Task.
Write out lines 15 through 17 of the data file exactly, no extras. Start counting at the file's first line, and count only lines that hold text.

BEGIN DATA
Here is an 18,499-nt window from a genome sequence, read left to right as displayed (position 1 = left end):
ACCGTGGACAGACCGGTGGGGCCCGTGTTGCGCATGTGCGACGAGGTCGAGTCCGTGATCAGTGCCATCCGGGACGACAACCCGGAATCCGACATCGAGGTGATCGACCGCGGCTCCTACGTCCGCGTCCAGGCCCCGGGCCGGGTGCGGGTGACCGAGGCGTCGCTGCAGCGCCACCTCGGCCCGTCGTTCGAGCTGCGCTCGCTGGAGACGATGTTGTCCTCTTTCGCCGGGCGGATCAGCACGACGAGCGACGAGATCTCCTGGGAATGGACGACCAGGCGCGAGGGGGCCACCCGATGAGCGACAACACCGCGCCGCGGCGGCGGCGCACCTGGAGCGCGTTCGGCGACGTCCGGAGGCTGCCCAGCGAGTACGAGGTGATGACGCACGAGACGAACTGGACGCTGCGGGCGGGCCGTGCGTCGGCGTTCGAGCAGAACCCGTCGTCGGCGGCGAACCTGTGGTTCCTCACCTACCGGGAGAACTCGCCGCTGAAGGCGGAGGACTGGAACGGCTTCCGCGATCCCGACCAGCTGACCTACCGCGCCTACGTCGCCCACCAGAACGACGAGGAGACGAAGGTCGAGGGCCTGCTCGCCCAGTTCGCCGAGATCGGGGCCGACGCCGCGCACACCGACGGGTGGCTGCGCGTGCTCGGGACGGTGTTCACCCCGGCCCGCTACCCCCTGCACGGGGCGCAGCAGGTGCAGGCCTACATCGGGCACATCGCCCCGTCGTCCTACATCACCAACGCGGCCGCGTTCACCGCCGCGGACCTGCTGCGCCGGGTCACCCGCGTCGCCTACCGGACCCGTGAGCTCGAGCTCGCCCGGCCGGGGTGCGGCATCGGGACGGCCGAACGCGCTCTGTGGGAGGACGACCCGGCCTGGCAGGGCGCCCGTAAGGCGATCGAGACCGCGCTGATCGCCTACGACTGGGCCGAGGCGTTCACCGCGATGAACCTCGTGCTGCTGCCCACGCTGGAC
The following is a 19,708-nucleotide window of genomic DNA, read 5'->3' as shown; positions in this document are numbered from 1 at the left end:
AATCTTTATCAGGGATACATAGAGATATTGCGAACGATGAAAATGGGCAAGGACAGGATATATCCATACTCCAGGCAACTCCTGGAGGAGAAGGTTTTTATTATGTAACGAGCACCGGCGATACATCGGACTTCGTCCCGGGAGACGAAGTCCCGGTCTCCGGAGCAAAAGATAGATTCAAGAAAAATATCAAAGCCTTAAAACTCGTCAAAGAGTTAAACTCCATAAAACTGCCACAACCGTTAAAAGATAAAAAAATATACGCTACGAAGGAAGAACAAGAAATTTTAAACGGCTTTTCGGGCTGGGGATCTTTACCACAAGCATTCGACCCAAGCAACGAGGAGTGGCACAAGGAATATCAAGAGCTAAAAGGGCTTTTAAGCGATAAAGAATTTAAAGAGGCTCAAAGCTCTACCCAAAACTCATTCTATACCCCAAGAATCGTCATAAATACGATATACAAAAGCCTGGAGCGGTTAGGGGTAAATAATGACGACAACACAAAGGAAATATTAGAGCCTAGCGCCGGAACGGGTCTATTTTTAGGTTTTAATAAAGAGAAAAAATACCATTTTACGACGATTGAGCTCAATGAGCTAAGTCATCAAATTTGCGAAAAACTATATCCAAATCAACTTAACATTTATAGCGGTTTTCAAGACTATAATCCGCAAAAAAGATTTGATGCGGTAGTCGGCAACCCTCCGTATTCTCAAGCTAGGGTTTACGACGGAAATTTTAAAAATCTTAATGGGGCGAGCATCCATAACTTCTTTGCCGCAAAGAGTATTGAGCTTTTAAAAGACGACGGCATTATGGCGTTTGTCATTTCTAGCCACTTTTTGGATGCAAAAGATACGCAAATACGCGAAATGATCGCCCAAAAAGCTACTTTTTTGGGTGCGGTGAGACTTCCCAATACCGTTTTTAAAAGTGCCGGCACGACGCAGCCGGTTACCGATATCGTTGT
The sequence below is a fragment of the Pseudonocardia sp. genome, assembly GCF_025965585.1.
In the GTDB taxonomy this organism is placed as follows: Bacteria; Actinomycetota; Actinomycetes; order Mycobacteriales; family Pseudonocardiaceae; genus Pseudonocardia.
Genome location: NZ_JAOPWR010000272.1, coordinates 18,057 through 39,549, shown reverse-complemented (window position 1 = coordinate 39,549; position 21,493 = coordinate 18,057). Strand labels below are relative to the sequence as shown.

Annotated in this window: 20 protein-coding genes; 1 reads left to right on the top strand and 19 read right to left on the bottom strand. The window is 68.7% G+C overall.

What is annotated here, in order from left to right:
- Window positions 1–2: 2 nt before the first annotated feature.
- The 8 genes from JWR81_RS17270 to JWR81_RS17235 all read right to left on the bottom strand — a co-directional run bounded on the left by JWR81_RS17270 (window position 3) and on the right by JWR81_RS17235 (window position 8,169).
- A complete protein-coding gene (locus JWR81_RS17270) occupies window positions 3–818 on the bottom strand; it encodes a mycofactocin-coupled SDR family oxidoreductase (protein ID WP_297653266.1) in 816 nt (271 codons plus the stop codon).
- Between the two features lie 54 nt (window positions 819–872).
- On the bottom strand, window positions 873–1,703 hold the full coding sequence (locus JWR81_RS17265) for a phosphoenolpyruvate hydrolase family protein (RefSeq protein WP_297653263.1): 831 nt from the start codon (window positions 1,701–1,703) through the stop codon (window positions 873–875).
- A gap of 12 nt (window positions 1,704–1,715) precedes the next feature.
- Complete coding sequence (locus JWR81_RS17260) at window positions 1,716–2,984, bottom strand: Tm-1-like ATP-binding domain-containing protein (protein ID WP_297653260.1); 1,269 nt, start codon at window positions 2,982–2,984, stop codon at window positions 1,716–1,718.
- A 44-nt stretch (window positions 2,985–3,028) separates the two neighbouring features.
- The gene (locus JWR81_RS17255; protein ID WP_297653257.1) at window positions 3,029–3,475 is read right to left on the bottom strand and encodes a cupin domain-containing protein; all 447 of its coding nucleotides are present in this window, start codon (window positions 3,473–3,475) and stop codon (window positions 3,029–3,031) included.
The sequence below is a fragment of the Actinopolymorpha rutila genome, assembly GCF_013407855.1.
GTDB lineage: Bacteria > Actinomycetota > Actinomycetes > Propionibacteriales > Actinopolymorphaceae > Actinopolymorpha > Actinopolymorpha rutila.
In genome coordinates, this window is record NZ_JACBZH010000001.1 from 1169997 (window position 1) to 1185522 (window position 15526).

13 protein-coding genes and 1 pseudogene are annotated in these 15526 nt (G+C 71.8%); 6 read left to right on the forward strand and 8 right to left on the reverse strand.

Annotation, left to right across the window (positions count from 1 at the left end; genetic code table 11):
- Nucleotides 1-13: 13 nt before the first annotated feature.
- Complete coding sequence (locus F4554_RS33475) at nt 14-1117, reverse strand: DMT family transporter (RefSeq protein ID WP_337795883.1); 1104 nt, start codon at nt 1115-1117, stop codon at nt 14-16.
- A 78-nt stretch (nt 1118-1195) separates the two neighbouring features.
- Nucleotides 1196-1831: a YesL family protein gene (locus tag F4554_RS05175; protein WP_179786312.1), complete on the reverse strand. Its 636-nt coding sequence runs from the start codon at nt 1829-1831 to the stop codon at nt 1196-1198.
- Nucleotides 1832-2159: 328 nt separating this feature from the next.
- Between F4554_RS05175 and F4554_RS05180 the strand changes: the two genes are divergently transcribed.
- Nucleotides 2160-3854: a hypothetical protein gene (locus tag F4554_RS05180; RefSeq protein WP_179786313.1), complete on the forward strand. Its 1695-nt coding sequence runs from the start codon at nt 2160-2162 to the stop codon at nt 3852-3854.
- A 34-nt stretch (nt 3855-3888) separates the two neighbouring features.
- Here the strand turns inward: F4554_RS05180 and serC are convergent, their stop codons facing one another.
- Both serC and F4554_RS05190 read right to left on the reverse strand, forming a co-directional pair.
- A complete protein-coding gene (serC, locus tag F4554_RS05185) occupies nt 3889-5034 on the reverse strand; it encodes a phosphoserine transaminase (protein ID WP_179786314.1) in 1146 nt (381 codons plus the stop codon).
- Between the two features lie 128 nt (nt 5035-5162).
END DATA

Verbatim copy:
- A gap of 12 nt (window positions 1,704–1,715) precedes the next feature.
- Complete coding sequence (locus JWR81_RS17260) at window positions 1,716–2,984, bottom strand: Tm-1-like ATP-binding domain-containing protein (protein ID WP_297653260.1); 1,269 nt, start codon at window positions 2,982–2,984, stop codon at window positions 1,716–1,718.
- A 44-nt stretch (window positions 2,985–3,028) separates the two neighbouring features.